Reasons to be Bearish on NG

Discussion in 'Energy Futures' started by bobbymak880, Aug 16, 2011.

  1. 1. Temperatures moderating across the US for the next month.
    2. No tropical storms on the way; looks like another calm late summer.
    3. Demand down - Consumers and business are still in "cutting back" mode; doing more with less and all that sort of stuff.
    4. Industrial needs lower - Most economists are now predicting a double dip since the GDP has been stuck in 'stall speed'
    5. Anti-Fracking groups are getting more aggressive. In NYC (Manhattan) a woman was soliciting donations and signatures against Fracking in the Catskills on SATURDAY!!! Not a weekday, a saturday! Clearly, she's either being paid or she believes in the cause. Perhaps both. Whatever the case, she, and others are misinformed on fracking.
    6. Obama has NOT made a strong statement in favor of NG! (It seems the mis-informed anti-fracking interests clearly have hold of both his ears.)

    So, am I off the mark here?
    Should I go long or short?

    : o Bobby m.
     
  2. Bob111

    Bob111

    i don't think that there is a lot of downside in NG. what's their profit margin? imo the spread between NG and CL is pretty big and NG can move the cars just fine w\o any huge modifications. we use to have a fleet of cars running on LP in Russia back in 80's-90's. no problems whatsoever. dunno why it take so long in USA to make the switch. same for diesel,instead of experimenting with pathetic\useless hybrids. give us more options.

    http://alternativefuels.about.com/od/propan1/a/propaneconvert.htm
     
  3. I don't see a lot of downside in NG either. But stranger things have happened in the NG market.

    A few thoroughly-publicizied fracking mishaps have ignited the passions of environmentalists against the entire NG industry. Ughh.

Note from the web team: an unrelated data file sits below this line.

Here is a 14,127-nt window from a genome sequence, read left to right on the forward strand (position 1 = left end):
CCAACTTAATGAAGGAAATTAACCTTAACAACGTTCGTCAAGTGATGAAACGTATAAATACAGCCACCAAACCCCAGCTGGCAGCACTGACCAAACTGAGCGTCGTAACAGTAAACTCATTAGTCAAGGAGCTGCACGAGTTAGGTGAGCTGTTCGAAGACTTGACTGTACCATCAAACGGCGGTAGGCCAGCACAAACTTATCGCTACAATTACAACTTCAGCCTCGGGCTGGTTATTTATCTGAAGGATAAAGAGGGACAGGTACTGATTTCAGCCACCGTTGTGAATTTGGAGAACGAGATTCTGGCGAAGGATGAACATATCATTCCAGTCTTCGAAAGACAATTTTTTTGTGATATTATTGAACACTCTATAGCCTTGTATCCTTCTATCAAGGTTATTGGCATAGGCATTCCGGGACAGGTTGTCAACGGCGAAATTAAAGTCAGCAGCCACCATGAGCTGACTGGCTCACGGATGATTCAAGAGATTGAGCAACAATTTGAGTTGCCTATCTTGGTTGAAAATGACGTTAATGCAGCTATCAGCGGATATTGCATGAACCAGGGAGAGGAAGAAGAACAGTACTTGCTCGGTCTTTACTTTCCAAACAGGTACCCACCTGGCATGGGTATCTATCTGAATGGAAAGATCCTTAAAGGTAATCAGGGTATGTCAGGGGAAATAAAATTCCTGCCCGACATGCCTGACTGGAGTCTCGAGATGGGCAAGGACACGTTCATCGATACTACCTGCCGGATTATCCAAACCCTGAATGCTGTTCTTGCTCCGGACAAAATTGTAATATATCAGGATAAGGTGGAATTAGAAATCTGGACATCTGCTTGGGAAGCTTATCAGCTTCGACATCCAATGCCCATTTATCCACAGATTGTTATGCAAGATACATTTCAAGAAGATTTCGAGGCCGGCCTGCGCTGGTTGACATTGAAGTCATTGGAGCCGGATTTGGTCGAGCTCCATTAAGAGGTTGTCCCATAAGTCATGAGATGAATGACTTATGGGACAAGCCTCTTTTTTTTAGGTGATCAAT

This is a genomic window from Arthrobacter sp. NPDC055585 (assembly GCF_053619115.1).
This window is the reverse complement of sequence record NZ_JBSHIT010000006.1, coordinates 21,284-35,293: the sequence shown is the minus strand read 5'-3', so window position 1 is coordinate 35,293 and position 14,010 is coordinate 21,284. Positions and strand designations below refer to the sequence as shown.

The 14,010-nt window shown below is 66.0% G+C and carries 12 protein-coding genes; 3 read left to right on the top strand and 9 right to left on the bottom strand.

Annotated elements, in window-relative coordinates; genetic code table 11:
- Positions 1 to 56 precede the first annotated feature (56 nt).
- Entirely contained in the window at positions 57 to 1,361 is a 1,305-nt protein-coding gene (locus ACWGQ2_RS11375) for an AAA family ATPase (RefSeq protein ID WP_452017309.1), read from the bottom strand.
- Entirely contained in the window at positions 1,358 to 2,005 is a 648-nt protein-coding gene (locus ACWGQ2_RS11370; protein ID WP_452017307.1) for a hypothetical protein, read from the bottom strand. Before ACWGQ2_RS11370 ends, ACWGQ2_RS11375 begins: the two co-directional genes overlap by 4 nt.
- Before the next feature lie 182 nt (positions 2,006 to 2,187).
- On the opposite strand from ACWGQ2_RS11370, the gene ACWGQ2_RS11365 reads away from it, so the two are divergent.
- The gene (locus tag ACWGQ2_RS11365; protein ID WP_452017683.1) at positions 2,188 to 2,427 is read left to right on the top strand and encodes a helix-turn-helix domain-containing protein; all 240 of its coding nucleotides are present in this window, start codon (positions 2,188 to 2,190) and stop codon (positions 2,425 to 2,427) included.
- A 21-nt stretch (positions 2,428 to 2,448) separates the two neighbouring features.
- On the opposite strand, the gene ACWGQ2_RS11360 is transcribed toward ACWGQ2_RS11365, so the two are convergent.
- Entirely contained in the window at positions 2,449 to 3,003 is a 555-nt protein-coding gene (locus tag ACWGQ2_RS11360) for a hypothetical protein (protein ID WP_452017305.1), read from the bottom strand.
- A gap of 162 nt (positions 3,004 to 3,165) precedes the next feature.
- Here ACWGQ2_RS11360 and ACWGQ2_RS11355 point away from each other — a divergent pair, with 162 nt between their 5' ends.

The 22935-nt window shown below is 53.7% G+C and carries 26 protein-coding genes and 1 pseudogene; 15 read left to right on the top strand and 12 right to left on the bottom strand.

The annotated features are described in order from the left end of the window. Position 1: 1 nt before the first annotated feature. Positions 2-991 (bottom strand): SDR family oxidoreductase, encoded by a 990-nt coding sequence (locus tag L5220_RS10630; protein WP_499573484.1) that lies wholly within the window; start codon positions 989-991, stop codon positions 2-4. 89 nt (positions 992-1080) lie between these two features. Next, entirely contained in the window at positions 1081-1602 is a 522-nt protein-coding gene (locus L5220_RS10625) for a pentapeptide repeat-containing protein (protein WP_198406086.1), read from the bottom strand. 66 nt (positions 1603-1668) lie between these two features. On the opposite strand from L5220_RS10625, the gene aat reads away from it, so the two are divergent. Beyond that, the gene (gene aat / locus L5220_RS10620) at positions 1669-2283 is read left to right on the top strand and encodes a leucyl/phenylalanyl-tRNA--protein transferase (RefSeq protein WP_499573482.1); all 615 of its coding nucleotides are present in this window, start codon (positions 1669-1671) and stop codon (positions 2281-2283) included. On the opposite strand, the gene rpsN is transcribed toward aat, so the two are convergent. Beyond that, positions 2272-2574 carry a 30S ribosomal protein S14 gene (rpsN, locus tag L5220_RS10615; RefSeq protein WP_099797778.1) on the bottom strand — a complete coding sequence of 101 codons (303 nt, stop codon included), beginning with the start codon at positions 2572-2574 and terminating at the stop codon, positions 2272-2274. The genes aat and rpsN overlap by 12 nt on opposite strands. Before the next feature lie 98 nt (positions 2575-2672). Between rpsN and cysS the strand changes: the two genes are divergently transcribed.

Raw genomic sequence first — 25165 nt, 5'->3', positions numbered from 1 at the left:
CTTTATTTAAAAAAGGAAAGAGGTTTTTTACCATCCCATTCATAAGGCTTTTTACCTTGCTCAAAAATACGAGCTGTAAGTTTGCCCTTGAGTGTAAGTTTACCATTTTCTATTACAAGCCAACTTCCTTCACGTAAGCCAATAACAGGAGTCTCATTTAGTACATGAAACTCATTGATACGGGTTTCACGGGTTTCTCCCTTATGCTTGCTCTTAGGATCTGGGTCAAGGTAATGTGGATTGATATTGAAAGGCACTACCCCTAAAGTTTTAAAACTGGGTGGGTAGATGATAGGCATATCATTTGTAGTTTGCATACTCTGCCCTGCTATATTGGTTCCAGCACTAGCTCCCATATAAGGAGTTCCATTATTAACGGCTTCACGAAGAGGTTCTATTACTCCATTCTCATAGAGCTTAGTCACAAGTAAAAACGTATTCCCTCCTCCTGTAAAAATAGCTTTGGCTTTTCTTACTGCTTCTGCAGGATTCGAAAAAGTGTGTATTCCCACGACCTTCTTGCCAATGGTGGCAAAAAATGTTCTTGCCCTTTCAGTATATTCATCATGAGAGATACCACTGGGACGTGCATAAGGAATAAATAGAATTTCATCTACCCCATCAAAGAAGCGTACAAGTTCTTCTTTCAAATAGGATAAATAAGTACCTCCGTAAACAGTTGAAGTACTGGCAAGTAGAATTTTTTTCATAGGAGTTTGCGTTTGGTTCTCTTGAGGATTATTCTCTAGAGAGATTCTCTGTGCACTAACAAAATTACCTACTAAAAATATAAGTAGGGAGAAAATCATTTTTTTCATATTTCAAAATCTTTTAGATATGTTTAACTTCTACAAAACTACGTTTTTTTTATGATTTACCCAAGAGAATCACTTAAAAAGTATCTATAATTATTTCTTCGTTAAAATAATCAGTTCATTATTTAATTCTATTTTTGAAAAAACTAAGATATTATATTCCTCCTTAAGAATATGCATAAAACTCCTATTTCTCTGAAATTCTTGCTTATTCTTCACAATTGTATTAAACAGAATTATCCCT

There was a time when the green movement was solidly behind NG. That support seems to have evaporated.
     
  4. Bob111

    Bob111

    hey..the more regulations\limitations=less supply-> price up
    looks like NG forming a solid base. remind me gold back in 90's-early 2000
     
  5. gtor514

    gtor514

    I won't argue with points 1- 4, but points 5 and 6 could be considered bullish for NG if true. If fracking is limited it will shut down alot of suppliers and reduce supply and inventory.

    All in all, I think the market is way to saturated with small time drillers flooding the market where there is not enough demand and inadequate infrastructure to get it where it is most needed. Long or short, there's better places to put your money.
     
  6. bone

    bone ET Sponsor

    http://fuelfix.com/blog/2011/08/24/usgs-boosts-amount-of-marcellus-gas-reserves/

    "A new assessment of the Marcellus Shale says the Northeastern U.S. formation may contain 84 trillion cubic feet of undiscovered, recoverable natural gas, far more than believed less than a decade ago.

    The new assessment by the U.S. Geological Survey updates a 2002 study of the gas-rich formation that stretches though New York, Pennsylvania, Ohio and West Virginia, which concluded the region had about 2 trillion cubic feet of recoverable gas."
     
  7. auspiv

    auspiv

    This is just the USGS. I was under the impression that it was widely believed the Marcellus had right around 80-100 TSCF of gas for the past few years.
     
  8. bone

    bone ET Sponsor

    I am by far and away not an NG specialist - for me, it is a spread vehicle to trade power heat rates.
     
  9. pwrtrdr

    pwrtrdr

    Run the correlation, its great until its not.


    Using Tailgate gas when basis blows say in Northeast for some unknown reasong, power can become uncorrelated and risk or VAR out window, and most of the heat rate guys hiding in the weeds get blown out,,,,,, picking up dimes in front of dozer scam...

    but its accepted hedge.....lot of shops like it because they can explain the theory and measure the past etc...... until....
     
    #10     Aug 26, 2011